THIS coming weekend, Saturday and Sunday, 28th and 29th of January will witness the annual RSPB Big Garden Birdwatch. This attracts around half a million people each year and presents a vital picture of the range and variety of wild birds that visit our gardens.

Usually they are seeking food and shelter but some, like blackbirds, thrushes, robins and wrens, look for nesting sites whilst I’ve seen birds of prey in our small garden – eg a goshawk, sparrow hawk and kestrel. A heron was also an unwelcome visitor to our fish pond and buzzards regularly soar overhead, easily identified by mewing calls.

To participate in the Big Garden Birdwatch, all that is required is that each person watches the birds that visit their garden during a single hour that weekend, and list those visits. If people watch for more than an hour, it could result in recording the same bird several times.

That would provide an inaccurate record of the visitors. Although this annual event is not considered a scientific survey, it is an important one and does tell us a lot about the wild birds in our gardens. It is, in fact, the world’s largest Wild Life Survey and last year, some nine million birds were counted.

For those of us with computers, we can visit to obtain a free and helpful pack whilst those of us without computers can obtain more information from the Royal Society for the Protection of Birds at The Lodge, Sandy, Bedfordshire SG19 2DL (Phone 01767 680551). There may also be a local RSPB office in your area.

An ordinary pen and paper record of your count will be acceptable and, of course, you can submit your results to the RSPB via their website. Have a nice hour obtaining your result and as you carry out your survey, you might find it helpful to have a bird recognition book at your side!

What's in a name

CONTINUING the theme of garden birds, as I was settling down to compile these notes, a dunnock decided to visit our bird feeder which is usually the haunt of blue tits, great tits and coal tits. That particular feeder attracts the finch family and other small birds, but also unwanted bullies like starlings, woodpeckers, crows and even a grey squirrel.

For that reason we have placed the feeder inside a protective cage that permits entry by our smaller visitors but which deters the larger and more aggressive ones. Blue tits have no trouble negotiating a route through that cage, and the finches seem equally skilled. The cage does a good job in protecting their peanuts – not even a determined grey squirrel can steal the birds’ food.

To witness a dunnock trying to manoeuvre itself between the narrow bars and then select a peanut was most unusual – they tend to find their food on the ground. Their diet includes worms, beetles, snails and flies but they will eat berries that have fallen to the ground, as well as seeds and grain. They are not usually visitors to bird tables or suspended feeders full of peanuts, although they have the intelligence to seek titbits that have fallen to the ground beneath such feeding stations.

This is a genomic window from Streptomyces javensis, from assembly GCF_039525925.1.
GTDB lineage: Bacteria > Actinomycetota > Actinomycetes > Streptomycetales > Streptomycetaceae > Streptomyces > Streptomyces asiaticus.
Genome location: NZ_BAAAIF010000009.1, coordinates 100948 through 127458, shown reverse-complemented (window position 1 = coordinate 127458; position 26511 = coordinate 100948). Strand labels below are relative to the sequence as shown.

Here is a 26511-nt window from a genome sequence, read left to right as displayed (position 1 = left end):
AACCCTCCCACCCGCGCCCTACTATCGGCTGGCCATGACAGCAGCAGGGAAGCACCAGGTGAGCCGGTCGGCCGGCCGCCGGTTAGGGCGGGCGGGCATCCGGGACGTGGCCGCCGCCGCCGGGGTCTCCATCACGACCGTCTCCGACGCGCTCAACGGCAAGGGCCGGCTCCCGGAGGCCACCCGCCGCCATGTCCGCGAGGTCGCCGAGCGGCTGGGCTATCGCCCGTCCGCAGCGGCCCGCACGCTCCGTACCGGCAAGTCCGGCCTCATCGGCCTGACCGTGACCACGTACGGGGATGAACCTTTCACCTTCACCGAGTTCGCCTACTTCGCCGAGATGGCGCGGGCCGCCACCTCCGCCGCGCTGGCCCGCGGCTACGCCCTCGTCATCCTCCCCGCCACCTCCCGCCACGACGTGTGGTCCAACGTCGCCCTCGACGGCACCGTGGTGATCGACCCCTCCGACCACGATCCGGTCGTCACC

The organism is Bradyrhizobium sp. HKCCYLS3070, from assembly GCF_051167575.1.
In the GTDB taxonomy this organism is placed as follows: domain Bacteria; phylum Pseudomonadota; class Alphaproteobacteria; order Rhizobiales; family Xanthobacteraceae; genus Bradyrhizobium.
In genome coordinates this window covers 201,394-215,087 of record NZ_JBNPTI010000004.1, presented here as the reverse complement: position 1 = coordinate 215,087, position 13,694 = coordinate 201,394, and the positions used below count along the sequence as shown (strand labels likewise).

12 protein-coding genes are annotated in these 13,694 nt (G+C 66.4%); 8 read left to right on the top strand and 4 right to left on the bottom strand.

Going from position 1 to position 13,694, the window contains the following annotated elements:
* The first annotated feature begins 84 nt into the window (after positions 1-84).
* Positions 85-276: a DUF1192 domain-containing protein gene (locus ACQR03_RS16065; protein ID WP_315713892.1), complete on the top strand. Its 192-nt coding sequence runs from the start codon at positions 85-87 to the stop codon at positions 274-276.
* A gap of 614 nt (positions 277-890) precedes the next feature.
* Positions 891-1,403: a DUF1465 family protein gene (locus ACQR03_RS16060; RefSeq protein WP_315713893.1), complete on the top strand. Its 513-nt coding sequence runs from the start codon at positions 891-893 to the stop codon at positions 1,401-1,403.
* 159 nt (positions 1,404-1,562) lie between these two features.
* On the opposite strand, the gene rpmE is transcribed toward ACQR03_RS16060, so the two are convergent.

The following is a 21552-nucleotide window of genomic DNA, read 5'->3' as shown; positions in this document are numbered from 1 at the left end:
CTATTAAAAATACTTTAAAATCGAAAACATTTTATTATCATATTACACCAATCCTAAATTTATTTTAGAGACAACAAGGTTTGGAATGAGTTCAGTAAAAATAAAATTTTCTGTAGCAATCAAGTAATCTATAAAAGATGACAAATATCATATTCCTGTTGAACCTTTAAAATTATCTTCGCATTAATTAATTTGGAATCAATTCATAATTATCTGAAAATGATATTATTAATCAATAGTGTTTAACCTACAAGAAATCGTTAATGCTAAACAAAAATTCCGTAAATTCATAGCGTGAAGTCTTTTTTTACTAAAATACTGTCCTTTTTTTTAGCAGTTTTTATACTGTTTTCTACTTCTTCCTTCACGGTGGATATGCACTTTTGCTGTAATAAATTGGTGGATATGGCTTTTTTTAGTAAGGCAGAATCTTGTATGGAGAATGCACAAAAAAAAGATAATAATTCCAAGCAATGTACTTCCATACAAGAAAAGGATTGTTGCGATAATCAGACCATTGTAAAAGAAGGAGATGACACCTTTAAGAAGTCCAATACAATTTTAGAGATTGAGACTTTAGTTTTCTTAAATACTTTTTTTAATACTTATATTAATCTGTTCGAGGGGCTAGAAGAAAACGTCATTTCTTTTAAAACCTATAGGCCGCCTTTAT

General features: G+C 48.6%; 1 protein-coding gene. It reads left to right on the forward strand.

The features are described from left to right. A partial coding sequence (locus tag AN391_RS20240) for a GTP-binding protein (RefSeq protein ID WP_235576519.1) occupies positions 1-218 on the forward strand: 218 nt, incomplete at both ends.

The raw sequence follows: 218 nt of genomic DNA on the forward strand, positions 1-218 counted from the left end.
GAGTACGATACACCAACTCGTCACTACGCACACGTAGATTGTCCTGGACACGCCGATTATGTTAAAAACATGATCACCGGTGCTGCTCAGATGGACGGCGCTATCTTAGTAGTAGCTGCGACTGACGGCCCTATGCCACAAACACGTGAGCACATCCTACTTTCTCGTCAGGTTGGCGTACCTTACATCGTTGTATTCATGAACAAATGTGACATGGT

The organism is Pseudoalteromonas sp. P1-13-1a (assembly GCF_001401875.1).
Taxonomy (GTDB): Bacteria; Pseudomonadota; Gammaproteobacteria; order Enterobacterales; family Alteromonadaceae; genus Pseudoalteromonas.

Dunnocks are quiet and unobtrusive birds who spend much of their time creeping around the garden beneath the leaves of garden vegetation, moving stealthily rather like mice. Their colouring – striated brown plumage above and grey beneath – renders them almost invisible beneath hedgerows and among the natural debris of a garden.

Sometimes they utter a shrill squeak-like note but they do have a very pretty song that they may sing on occasions from a high point such as a garage roof, weather vane or tree branch.

When I was a child taking my first steps in bird-watching, this quiet and secretive little bird was known popularly as the Hedge Sparrow, and more seriously as the Hedge Accentor. The modern name of Dunnock was rarely used. My Observer’s Book of British Birds (with no date of publication inside it but probably in the 1940s) stresses that the correct name for this bird is Hedge Accentor, although it does add that the bird was often known as the Dunnock.

My RSPB Handbook of British Birds records it as the Dunnock whilst my Reader’s Digest Field Guide to the Birds of Britain (1981) also features it as the Dunnock, although referring to it as the Hedge Sparrow (it is not related to the sparrow family) albeit adding that it is a member of the Accentor family, many of whom live in mountainous regions.

Now, of course, I wonder when this quiet mousey little bird ceased to be known as the Hedge Sparrow or Hedge Accentor, and was given the name of Dunnock? And I now wonder how our RSPB Birdwatchers will record sightings of it?

Telling them apart

ON the subject of birds’ names, one of the most common errors is to refer to rooks as crows. Rooks and crows are almost identical birds, and an easy way to distinguish them is that rooks generally fly around in flocks whilst crows tend to be more solitary, but often being seen in pairs. Rooks have a white patch on their faces around the base of the beak in addition to rather baggy “trousers” at the top of their legs. Crows do not have those features.

Both belong to the crow family of birds that also includes the raven, jackdaw, magpie, jay and choughs.

Our Yorkshire ancestors solved the problem by referring to both crows and rooks as crukes and a scarecrow was widely known as a flaycruke, thus embracing both birds.

The old dialect word of cruke could also refer to something with a bend in it, like a stick but also the comfortable nook beside a warm fire. An inglenook was sometimes called a cruke.

However, cruke could also mean a hook or bend of some sort, particularly the hinge of a gate but it was also applied to animals which had a deformed leg or back. It might also apply to a small bend in a stream or river and in the vocabulary of some moorfolk, it meant a fad of some kind, referring to a strange characteristic in someone.

So what is a kowscot hawk?